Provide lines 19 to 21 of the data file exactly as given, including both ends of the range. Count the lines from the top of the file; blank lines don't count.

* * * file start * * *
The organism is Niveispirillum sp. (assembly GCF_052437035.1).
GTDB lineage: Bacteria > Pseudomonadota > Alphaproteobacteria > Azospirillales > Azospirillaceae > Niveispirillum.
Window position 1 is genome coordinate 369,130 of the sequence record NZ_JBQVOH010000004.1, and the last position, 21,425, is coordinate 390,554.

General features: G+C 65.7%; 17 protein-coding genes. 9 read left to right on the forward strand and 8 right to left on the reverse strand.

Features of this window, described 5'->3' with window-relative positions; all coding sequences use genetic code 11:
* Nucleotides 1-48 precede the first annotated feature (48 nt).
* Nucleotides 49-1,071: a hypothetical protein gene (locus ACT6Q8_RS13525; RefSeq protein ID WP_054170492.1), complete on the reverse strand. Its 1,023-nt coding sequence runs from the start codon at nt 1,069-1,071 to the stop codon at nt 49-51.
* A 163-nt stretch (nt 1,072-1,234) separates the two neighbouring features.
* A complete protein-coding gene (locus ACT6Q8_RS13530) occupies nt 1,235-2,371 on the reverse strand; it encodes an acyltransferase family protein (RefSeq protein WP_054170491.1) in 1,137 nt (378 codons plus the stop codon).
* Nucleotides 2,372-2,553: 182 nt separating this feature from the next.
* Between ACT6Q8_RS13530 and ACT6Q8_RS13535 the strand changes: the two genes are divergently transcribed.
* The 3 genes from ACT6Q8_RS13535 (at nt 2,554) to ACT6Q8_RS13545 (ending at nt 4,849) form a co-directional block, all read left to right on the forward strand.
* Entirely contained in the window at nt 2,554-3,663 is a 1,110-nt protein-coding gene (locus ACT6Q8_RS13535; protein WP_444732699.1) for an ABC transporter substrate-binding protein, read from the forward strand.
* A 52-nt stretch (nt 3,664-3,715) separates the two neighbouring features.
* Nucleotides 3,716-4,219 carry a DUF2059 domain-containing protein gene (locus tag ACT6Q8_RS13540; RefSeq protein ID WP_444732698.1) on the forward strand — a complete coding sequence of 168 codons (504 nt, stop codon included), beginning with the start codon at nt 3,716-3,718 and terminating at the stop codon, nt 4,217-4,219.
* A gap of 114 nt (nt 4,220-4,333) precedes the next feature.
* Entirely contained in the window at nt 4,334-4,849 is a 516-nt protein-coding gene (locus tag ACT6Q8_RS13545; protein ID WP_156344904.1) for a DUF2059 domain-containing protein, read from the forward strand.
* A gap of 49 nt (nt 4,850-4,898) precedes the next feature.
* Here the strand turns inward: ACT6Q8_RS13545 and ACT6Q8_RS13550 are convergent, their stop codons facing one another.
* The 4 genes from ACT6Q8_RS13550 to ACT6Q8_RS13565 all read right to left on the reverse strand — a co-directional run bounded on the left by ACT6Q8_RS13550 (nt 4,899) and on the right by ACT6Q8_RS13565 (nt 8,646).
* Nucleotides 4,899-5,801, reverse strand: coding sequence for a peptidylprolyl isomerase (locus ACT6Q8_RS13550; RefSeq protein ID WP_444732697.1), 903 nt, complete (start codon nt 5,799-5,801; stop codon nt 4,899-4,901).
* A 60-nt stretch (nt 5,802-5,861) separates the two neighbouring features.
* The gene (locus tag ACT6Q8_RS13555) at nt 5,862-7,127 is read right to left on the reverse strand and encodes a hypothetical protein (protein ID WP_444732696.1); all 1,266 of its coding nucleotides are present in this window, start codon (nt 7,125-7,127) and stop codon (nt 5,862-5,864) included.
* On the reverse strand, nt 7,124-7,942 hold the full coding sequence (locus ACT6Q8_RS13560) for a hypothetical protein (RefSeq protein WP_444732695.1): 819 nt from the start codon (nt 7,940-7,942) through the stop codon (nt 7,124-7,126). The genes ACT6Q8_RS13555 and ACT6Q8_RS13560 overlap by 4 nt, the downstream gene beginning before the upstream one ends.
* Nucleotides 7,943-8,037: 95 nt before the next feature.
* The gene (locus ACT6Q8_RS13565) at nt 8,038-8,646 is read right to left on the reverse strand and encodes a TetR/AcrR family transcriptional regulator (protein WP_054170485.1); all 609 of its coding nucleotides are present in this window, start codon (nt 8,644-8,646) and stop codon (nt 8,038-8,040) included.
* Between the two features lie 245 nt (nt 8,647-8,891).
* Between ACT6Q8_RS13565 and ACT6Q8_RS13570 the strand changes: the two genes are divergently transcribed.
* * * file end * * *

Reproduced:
* Here the strand turns inward: ACT6Q8_RS13545 and ACT6Q8_RS13550 are convergent, their stop codons facing one another.
* The 4 genes from ACT6Q8_RS13550 to ACT6Q8_RS13565 all read right to left on the reverse strand — a co-directional run bounded on the left by ACT6Q8_RS13550 (nt 4,899) and on the right by ACT6Q8_RS13565 (nt 8,646).
* Nucleotides 4,899-5,801, reverse strand: coding sequence for a peptidylprolyl isomerase (locus ACT6Q8_RS13550; RefSeq protein ID WP_444732697.1), 903 nt, complete (start codon nt 5,799-5,801; stop codon nt 4,899-4,901).